The Darkest Minds by Alexandra Bracken

November 13, 2013

The Darkest Minds by Alexandra Bracken is a young adult dystopian novel which tells the story of Ruby, a young survivor of the IAANS plague.  IAANS killed off most of the children between the ages of about eight and fourteen and those who survived, like Ruby, are left with supernatural powers.  This frightens the government who responds by placing them in “rehabilitation camps.”  The Darkest Minds is about Ruby’s escape from such a camp and her search for a way to live a normal life.

What I liked

Multi-layered characters.  The people we meet in The Darkest Minds are generally neither wholly good nor wholly evil.  There are a lot of shades of grey in the characters and it’s often difficult to tell whose side a person is on.  Even those characters who are not, shall we say, altruistically concerned about Ruby’s welfare have good and believable motives for their actions.  This adds a great deal of depth to the characters and a nice level of narrative tension.  Even the mute Suzume has a real personality.

Beautifully descriptive writing style.  I immediately fell in love with Bracken’s way of writing.  She has a wonderful way of describing things that made me laugh as well as making crystal clear what she meant.  A couple of examples I noted were “the kid is basically a grumpy seventy-year-old man trapped in a seventeen-year-old’s body.”  Wonderful!  It also describes Chubs to a T.  “We got Hansel and Greteled.” Tee hee!

Nice balance between narrative tension and romance.  Too often in YA, the romance overshadows the narrative plot, which for me is off-putting.  The romance between Ruby and Liam was beautifully developed – enough to really make me feel sad at the ending – yet didn’t overshadow the plot.  After all, these kids are basically running for their lives – I’m sure romance isn’t at the forefront of their minds.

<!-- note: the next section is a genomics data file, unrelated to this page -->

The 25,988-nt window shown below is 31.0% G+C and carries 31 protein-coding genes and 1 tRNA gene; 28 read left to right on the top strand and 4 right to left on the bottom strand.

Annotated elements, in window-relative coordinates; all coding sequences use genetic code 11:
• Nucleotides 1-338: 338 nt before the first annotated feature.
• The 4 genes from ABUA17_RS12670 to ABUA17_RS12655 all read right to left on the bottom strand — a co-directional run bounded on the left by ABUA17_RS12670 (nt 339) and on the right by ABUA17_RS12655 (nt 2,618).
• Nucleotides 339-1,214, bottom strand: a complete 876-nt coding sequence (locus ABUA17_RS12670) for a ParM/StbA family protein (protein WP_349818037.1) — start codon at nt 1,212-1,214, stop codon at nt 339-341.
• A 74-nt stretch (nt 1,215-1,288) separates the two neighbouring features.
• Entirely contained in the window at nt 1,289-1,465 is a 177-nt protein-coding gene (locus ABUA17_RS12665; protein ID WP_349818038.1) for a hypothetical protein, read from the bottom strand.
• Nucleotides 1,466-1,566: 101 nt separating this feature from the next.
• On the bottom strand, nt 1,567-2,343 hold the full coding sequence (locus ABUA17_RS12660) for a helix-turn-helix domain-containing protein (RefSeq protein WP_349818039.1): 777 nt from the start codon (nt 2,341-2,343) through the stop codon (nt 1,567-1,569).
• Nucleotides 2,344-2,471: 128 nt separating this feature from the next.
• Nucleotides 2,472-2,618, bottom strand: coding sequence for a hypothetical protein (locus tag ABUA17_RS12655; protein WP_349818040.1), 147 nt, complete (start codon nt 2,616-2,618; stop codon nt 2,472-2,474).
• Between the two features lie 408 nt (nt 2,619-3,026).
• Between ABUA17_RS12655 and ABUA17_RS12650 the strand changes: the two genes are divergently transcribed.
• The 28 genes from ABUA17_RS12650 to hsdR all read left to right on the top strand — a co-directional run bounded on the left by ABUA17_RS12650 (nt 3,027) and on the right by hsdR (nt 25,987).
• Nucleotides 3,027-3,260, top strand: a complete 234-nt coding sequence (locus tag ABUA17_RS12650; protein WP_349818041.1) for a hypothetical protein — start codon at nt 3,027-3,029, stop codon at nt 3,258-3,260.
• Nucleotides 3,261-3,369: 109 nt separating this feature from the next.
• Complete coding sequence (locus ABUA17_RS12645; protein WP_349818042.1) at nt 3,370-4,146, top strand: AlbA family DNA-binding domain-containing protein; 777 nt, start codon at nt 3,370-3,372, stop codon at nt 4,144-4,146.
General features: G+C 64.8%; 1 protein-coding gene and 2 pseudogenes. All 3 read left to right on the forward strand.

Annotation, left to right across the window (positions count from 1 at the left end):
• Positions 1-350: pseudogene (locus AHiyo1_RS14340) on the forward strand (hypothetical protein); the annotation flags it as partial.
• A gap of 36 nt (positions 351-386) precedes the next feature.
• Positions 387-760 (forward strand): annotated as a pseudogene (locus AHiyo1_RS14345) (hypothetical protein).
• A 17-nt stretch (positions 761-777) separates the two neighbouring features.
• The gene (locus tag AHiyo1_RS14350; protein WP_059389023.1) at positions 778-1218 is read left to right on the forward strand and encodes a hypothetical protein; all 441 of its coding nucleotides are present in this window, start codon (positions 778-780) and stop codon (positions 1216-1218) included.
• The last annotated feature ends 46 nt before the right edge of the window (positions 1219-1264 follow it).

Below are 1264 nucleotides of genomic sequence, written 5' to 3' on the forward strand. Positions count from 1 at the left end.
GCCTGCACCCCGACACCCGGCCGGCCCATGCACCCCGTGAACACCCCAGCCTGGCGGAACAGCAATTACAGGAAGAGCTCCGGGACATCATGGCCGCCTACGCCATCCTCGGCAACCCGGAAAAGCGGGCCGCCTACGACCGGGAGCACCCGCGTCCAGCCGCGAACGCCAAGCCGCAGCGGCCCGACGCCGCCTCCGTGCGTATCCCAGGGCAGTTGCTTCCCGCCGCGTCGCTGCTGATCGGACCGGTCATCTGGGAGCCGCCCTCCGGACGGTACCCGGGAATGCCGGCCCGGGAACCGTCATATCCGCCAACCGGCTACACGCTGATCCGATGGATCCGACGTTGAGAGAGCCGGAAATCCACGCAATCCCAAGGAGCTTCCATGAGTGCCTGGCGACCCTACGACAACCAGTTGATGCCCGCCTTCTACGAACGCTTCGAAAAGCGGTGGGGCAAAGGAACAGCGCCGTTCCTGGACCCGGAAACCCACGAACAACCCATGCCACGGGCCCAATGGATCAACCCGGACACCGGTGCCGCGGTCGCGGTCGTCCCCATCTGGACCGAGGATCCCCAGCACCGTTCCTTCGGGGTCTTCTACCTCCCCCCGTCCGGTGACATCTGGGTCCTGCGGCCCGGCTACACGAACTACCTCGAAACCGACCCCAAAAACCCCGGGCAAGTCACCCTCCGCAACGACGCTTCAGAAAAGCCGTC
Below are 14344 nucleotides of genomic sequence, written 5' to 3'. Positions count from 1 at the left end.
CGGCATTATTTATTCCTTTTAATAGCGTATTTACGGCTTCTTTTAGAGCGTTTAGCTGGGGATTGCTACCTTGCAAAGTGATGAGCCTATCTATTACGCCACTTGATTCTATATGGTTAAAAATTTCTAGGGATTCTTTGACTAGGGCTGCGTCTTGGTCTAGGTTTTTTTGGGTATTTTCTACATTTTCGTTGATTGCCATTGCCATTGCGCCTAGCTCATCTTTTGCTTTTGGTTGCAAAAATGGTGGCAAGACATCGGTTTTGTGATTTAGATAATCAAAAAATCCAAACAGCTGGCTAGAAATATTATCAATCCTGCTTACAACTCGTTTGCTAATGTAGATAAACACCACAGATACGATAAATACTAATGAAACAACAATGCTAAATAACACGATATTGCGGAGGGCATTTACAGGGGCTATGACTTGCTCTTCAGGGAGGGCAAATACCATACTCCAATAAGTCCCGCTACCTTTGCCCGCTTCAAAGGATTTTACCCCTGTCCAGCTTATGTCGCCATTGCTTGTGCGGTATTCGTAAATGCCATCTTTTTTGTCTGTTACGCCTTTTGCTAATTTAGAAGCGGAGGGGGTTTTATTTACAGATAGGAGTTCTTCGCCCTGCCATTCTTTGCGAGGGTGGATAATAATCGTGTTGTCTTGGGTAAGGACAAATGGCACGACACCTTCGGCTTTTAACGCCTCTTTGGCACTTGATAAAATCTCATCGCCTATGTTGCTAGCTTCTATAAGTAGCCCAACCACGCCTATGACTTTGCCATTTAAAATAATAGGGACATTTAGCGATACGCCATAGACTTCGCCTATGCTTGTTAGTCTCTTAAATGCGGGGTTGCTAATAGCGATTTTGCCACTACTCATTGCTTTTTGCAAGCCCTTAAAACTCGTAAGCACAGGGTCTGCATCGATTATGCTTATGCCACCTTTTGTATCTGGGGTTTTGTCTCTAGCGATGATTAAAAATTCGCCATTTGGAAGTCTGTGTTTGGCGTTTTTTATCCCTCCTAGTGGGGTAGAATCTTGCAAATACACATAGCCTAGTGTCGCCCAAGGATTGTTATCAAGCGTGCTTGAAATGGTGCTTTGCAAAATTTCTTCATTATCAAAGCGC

The worldbuilding.  I really enjoyed the world of The Darkest Minds.  The premise of the IAANS disease and the supposed threat of the superpowered kids was well thought out and executed.  Again, it was portrayed that there was neither a wholly good or wholly wrong side in this struggle.  

Brisk pacing.  Tied into the above, other than a brief slump about a third of the way through, the book kept me listening in to see what happened next.  The fact that the characters had shades of grey kept that tension high, not knowing what their real motives were.

The narration.  Amy McFadden narrated this book and did a great job.  She really brought Ruby, Liam and the others alive for me.  Here’s a sample

What I didn’t like

Other than a brief point where I lost interest about a third of the way through, I loved The Darkest Minds.  It is a gripping story with wonderful characters.

It will come as no surprise to learn, then, that I gave The Darkest Minds five stars out of five.

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